Forget holing up your money in those suspicious accounts in the Grand Caymans and Switzerland. Delaware, California and 32 other states offer limited-period tax amnesty programs for residents who are late, delinquent or just lazy about paying their state income taxes.

Though not a panacea, amnesty or "voluntary compliance" programs offer taxpayers a way to come forward with their unpaid earnings while avoiding criminal charges. Generally, taxpayers have six months to pony up what they owe interest and penalty-free. Participants should be forewarned however that states are likely to share individual tax information with the IRS, and if the feds notice discrepancies between state and federal filings, taxpayers could be in for more than they bargained for.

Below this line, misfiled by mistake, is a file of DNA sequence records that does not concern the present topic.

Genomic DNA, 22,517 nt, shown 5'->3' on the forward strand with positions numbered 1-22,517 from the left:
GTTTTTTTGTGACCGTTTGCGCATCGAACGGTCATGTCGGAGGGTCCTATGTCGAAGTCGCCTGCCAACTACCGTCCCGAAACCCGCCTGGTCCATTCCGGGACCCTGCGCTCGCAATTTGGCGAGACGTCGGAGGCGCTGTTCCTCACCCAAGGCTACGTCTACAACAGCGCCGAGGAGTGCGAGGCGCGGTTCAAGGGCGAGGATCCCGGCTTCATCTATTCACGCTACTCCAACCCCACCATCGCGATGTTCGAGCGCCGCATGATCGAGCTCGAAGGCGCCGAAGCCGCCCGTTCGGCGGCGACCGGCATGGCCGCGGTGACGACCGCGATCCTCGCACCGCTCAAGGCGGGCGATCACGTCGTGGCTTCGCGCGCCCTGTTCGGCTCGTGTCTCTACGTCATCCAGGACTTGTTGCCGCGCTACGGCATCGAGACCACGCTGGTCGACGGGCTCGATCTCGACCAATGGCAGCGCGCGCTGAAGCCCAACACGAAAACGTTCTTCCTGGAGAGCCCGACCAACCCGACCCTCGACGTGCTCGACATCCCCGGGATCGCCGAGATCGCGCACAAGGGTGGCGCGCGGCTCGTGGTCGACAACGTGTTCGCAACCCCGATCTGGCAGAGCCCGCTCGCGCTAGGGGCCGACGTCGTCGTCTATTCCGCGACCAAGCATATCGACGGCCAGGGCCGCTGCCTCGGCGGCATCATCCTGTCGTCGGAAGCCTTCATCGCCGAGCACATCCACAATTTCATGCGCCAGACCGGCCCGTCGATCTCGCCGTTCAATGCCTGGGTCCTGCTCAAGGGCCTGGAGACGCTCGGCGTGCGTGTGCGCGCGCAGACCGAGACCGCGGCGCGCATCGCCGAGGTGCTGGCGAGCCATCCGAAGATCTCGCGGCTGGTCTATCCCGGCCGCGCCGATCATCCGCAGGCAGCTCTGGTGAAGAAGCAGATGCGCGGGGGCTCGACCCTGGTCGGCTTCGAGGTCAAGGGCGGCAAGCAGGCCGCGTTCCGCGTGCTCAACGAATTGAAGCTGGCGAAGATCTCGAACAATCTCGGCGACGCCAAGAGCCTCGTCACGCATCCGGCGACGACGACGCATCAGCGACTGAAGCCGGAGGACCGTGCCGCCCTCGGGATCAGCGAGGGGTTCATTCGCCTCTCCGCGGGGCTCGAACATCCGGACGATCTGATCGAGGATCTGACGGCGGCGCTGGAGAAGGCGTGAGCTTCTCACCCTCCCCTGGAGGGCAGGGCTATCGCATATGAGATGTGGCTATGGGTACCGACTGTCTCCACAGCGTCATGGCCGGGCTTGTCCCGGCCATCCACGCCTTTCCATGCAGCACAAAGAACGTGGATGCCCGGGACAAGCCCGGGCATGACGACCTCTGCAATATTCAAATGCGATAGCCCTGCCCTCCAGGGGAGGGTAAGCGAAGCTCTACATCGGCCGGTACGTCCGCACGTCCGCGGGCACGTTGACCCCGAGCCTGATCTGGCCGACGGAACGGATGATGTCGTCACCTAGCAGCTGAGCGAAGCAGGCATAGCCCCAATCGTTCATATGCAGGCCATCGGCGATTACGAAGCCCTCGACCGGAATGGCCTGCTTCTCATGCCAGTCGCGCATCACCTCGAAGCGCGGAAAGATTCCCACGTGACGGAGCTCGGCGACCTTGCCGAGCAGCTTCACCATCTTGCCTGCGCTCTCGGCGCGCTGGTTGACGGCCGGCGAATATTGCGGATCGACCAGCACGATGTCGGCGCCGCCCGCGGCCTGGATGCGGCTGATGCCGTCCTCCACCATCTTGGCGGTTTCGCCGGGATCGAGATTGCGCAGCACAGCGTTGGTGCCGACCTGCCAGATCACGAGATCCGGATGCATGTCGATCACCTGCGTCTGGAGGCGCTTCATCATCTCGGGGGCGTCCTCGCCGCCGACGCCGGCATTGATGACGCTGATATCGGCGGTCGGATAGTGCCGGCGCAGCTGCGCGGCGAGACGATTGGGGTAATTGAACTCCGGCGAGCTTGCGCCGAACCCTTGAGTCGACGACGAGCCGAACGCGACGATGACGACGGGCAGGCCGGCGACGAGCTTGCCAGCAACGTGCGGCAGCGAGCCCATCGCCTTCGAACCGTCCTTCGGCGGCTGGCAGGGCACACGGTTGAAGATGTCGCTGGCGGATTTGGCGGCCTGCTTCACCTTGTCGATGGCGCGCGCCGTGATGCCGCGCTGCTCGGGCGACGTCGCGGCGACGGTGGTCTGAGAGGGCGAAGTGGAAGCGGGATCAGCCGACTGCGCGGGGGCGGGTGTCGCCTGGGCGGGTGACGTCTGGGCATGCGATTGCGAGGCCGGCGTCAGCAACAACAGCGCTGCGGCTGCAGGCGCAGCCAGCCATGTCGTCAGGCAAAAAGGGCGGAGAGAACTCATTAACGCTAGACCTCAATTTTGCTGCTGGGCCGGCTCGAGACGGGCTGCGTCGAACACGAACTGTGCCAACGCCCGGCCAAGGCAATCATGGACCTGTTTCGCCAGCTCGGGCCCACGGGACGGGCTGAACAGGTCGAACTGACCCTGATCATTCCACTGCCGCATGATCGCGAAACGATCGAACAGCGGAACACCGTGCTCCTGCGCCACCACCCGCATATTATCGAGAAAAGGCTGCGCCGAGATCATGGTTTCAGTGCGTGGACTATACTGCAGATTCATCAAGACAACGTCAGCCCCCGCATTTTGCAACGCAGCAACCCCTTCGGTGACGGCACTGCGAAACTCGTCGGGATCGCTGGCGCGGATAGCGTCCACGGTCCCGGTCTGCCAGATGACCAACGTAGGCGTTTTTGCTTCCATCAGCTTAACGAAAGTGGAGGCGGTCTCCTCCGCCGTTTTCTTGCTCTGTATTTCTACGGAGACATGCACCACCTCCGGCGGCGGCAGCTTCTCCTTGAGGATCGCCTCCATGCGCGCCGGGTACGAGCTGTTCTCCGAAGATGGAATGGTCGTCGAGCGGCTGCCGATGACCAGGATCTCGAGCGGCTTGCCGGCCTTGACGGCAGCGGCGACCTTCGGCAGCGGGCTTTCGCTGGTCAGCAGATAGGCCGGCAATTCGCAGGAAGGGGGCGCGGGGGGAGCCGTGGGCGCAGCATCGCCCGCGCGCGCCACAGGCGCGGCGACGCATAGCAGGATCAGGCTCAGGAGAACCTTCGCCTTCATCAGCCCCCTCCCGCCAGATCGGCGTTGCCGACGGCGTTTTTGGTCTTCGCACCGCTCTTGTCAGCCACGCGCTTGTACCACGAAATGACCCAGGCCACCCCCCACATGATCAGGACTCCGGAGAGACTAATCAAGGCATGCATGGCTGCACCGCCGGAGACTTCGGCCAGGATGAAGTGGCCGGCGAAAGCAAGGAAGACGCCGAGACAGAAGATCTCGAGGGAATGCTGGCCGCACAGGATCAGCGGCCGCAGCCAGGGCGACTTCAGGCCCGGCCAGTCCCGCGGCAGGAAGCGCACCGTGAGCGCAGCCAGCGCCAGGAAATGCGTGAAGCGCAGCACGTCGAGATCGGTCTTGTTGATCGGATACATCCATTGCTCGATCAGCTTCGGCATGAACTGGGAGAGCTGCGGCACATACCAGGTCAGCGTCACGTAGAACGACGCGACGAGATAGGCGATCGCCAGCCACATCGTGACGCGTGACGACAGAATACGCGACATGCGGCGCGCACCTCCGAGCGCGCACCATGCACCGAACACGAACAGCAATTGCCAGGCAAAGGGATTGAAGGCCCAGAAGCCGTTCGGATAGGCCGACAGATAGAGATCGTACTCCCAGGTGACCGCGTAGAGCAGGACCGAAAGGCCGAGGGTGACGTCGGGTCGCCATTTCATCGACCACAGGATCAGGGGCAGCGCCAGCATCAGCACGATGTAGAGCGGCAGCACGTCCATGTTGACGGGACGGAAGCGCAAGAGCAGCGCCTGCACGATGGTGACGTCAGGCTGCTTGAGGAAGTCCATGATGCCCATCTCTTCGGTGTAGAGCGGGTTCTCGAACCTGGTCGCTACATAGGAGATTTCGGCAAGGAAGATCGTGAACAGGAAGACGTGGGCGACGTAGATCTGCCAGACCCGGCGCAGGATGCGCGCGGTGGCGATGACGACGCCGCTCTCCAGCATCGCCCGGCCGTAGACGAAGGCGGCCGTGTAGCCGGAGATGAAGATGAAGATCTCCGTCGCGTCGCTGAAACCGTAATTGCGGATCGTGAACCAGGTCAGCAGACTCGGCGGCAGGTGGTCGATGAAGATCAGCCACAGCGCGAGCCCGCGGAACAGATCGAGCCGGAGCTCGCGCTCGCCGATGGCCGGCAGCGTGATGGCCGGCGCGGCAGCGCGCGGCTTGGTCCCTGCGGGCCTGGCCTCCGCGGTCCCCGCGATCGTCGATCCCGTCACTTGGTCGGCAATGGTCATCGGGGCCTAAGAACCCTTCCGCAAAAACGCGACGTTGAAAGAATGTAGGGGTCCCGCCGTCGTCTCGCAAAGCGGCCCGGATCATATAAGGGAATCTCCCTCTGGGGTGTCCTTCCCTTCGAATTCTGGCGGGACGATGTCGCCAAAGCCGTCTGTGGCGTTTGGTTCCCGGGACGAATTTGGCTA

Not surprisingly, states with a higher per capita incomes, like New York and California, have significantly more to gain from tax amnesty programs while smaller states rarely collect more than peanuts.

Tax experts anticipate a growth in popularity for state amnesty programs as offshore havens become more closely monitored--and litigated--and late payments become increasingly common with Obama's aggressive tax proposals.